The recorded music industry is in great shape, its revenue having grown 16.5% last year. However, the winners have shifted from traditional forms of distribution, an advantage for several large companies.
According to the Recording Industry Association of America:
In 2017 revenues from recorded music in the United States increased 16.5% at estimated retail value to $8.7 billion, continuing the growth from the previous year. At wholesale, revenues grew 12.6% to $5.9 billion. Similar to 2016, these increases came primarily from growth in paid music subscriptions which grew by more than 50%. This is the first time since 1999 that U.S. music revenues grew materially for two years in a row.
And by source:
Streaming music platforms accounted for almost 2/3rd of total U.S. music industry revenues in 2017, and contributed nearly all of the growth. The streaming category includes revenues from premium subscription services, streaming radio services including those revenues distributed by SoundExchange (like Pandora, SiriusXM, and other Internet radio), and ad-supported on-demand streaming services (such as YouTube, Vevo, and ad-supported Spotify).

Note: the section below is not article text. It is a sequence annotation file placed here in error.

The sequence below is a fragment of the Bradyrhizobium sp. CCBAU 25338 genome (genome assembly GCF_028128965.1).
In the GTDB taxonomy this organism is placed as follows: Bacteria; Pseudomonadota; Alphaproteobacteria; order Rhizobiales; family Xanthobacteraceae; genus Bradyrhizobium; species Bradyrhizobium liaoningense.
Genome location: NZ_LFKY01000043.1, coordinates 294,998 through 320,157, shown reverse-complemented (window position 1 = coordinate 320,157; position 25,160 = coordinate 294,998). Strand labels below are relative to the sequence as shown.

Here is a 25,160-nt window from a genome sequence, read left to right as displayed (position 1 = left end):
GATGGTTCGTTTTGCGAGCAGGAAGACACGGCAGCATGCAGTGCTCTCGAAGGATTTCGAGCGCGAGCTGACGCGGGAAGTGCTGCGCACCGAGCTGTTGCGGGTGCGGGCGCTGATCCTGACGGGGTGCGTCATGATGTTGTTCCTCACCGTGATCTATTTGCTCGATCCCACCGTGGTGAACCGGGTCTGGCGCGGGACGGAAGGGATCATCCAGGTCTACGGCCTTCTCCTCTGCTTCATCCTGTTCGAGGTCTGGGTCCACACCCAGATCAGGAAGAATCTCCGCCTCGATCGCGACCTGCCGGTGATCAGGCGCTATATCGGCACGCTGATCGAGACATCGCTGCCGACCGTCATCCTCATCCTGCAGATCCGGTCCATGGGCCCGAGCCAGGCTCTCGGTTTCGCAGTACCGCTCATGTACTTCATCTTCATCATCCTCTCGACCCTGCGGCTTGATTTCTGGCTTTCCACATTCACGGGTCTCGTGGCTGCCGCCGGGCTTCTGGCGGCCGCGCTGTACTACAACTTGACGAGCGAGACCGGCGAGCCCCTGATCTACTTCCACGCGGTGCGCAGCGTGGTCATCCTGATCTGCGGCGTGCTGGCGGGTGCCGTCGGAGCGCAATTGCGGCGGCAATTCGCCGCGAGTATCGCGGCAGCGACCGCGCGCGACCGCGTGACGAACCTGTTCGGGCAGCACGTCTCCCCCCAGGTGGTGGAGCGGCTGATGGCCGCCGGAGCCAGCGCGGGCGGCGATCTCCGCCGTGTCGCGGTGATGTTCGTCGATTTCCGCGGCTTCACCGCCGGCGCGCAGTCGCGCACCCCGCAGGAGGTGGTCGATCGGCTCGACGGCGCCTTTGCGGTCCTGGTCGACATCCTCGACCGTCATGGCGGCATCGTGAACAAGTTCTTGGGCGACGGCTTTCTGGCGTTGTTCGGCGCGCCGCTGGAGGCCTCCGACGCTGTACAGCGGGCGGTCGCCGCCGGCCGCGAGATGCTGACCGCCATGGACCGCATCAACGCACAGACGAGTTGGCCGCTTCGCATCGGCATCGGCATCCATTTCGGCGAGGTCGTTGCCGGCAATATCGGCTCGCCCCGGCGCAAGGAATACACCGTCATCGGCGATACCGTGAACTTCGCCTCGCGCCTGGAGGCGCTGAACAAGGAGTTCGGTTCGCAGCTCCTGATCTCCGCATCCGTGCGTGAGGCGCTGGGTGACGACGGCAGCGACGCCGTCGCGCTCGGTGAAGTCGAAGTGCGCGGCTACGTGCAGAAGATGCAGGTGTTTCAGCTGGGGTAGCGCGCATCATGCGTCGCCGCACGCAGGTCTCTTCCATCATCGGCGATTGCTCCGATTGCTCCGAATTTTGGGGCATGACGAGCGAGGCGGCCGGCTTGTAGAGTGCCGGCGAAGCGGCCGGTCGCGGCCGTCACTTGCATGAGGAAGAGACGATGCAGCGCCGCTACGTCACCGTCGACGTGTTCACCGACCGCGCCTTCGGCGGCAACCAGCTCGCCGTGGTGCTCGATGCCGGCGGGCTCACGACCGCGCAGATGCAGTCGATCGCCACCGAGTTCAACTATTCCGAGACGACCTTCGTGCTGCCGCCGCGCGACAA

Spotify is about to go public and raise $2 billion in the process. While Spotify is growing rapidly, it is also losing large amounts of money. Its revenue in 2015 was €1.94 billion. It lost €230 million that year. In 2017, it had revenue of €4.1 billion, but it lost €1.24 billion.
Wall Street does not like Pandora Media Inc.’s (NYSE: P) business model or its financials. Its shares trade at $5.11, down 54% in the past year, against a rise in the S&P 500 of 23%. Pandora’s revenue last year fell to $1.38 billion from $1.46 billion in 2016. The company had a net loss of $518 million, against a loss of $343 million the year before.
Investors think the streaming media industry is too crowded, even if it is growing. While it remains so fragmented, the perception will not change, even if the model is the leading edge of the industry.